Elevate is a brain-training app that uses games to train your brain in key areas, including reading, writing, memory, math and speaking. To start, you’ll take a quick assessment, then receive a starting score that serves as a baseline for tracking your progress. Through more than 40 games, Elevate works to train your brain to improve your brain function. The app offers a free seven-day trial, which turns into a yearly subscription unless you cancel it before the end of the trial period.
Lumosity focuses on seven different categories of brain training: speed, memory, attention, flexibility, problem-solving, word and math. Each category has its own set of games that focus on improving that skill. The app touts its use in more than 20 peer-reviewed studies on the effectiveness of brain-training games. Three games a day are free, but you can get unlimited games for a monthly fee.
Cognifit offers an initial free assessment of your cognitive abilities along with a free report you can download that identifies areas of cognition that might need some work. The app offers a personalized training program based on your assessment, including a library of video coaching sessions. The free plan provides one video coaching session and access to three games. The basic plan includes an assessment with each session, access to all video coaching sessions and more than 20 games for a monthly fee. The premium plan provides everything in the basic plan along with access to more than 60 games for a higher monthly fee.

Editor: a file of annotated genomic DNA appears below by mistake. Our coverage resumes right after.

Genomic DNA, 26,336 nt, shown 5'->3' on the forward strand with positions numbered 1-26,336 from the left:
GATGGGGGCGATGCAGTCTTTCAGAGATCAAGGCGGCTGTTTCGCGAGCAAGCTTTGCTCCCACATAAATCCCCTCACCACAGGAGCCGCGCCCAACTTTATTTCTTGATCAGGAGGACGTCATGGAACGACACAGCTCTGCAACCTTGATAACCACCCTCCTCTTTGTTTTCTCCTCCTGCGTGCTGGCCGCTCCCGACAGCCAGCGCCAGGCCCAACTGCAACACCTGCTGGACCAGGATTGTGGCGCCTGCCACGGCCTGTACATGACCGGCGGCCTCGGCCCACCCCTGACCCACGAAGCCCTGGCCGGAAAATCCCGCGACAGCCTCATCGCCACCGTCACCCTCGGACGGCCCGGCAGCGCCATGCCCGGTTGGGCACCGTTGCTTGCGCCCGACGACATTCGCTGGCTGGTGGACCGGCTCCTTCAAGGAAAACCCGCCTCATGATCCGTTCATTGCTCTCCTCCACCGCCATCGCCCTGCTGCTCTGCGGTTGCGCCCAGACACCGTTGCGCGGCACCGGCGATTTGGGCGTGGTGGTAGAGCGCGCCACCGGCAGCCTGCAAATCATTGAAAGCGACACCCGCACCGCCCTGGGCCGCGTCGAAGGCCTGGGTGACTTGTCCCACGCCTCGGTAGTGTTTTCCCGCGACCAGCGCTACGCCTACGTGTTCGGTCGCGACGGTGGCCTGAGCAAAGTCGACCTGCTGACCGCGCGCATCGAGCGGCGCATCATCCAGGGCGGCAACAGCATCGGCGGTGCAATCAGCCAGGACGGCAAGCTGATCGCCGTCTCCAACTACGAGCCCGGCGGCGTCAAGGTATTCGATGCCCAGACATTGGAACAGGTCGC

Peak is another brain training app that focuses on five areas: memory, problem-solving, language, mental agility and focus. An initial assessment gives you your starting score, or PBS, which measures your progress in the app. You can select the days and times you want to train to receive reminders from the app. The free version offers access to two brain training games a day, while the paid option provides access to a wide variety of games without ads.
While computerized brain-training games have been the focus of a lot of research and attention, old-fashioned board and card games can work your memory muscles. Games like bridge require memory, strategy and problem-solving; a simple game like Go Fish can help train your memory, as the strategy includes remembering what others have in their hands. Board games like chess and checkers encourage players to plan ahead, while the board game Memory forces you to remember what’s on each card.
It might not seem like it, but jigsaw puzzles also require the use of the memory part of your brain. When putting together a jigsaw puzzle, your brain has to remember the overall picture while breaking it down into smaller pieces, making jigsaw puzzles a great way to put your memory to the test.
Keep your brain active
No matter what game, app or puzzle you choose to improve memory for yourself or the older adult in your life, the benefits of keeping your brain active are undeniable. While research links an active brain to a reduced risk of dementia, keeping your loved one’s brain active and body healthy are simply among the best ways to improve the quality of life as we age. And, who knows, you might stop calling the dog by your child’s name, too.